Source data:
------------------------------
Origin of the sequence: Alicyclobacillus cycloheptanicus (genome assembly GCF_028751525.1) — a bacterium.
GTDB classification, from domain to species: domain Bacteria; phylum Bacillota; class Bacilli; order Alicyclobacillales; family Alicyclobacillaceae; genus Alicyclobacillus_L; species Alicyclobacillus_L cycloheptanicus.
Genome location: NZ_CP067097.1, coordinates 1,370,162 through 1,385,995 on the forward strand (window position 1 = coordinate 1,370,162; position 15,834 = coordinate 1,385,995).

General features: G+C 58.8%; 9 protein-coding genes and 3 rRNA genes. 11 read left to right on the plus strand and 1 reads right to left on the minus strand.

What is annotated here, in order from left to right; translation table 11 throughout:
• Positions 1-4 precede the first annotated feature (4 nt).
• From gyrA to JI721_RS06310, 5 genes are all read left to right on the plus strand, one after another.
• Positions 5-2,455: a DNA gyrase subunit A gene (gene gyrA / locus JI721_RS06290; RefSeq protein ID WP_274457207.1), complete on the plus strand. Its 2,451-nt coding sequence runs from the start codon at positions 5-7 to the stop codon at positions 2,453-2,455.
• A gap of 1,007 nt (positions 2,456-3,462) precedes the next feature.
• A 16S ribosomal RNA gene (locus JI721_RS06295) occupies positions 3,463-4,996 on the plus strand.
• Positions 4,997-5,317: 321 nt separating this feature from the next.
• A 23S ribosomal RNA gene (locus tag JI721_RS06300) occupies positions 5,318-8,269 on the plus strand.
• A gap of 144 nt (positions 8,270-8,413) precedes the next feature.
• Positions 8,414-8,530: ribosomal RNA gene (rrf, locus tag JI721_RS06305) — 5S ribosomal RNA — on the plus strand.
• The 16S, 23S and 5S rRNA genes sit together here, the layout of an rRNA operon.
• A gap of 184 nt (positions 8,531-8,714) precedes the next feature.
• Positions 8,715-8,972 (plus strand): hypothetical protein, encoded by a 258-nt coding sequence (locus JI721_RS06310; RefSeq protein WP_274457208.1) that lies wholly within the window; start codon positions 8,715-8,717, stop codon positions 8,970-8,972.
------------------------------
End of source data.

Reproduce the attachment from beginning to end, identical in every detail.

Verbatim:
Origin of the sequence: Alicyclobacillus cycloheptanicus (genome assembly GCF_028751525.1) — a bacterium.
GTDB classification, from domain to species: domain Bacteria; phylum Bacillota; class Bacilli; order Alicyclobacillales; family Alicyclobacillaceae; genus Alicyclobacillus_L; species Alicyclobacillus_L cycloheptanicus.
Genome location: NZ_CP067097.1, coordinates 1,370,162 through 1,385,995 on the forward strand (window position 1 = coordinate 1,370,162; position 15,834 = coordinate 1,385,995).

General features: G+C 58.8%; 9 protein-coding genes and 3 rRNA genes. 11 read left to right on the plus strand and 1 reads right to left on the minus strand.

What is annotated here, in order from left to right; translation table 11 throughout:
• Positions 1-4 precede the first annotated feature (4 nt).
• From gyrA to JI721_RS06310, 5 genes are all read left to right on the plus strand, one after another.
• Positions 5-2,455: a DNA gyrase subunit A gene (gene gyrA / locus JI721_RS06290; RefSeq protein ID WP_274457207.1), complete on the plus strand. Its 2,451-nt coding sequence runs from the start codon at positions 5-7 to the stop codon at positions 2,453-2,455.
• A gap of 1,007 nt (positions 2,456-3,462) precedes the next feature.
• A 16S ribosomal RNA gene (locus JI721_RS06295) occupies positions 3,463-4,996 on the plus strand.
• Positions 4,997-5,317: 321 nt separating this feature from the next.
• A 23S ribosomal RNA gene (locus tag JI721_RS06300) occupies positions 5,318-8,269 on the plus strand.
• A gap of 144 nt (positions 8,270-8,413) precedes the next feature.
• Positions 8,414-8,530: ribosomal RNA gene (rrf, locus tag JI721_RS06305) — 5S ribosomal RNA — on the plus strand.
• The 16S, 23S and 5S rRNA genes sit together here, the layout of an rRNA operon.
• A gap of 184 nt (positions 8,531-8,714) precedes the next feature.
• Positions 8,715-8,972 (plus strand): hypothetical protein, encoded by a 258-nt coding sequence (locus JI721_RS06310; RefSeq protein WP_274457208.1) that lies wholly within the window; start codon positions 8,715-8,717, stop codon positions 8,970-8,972.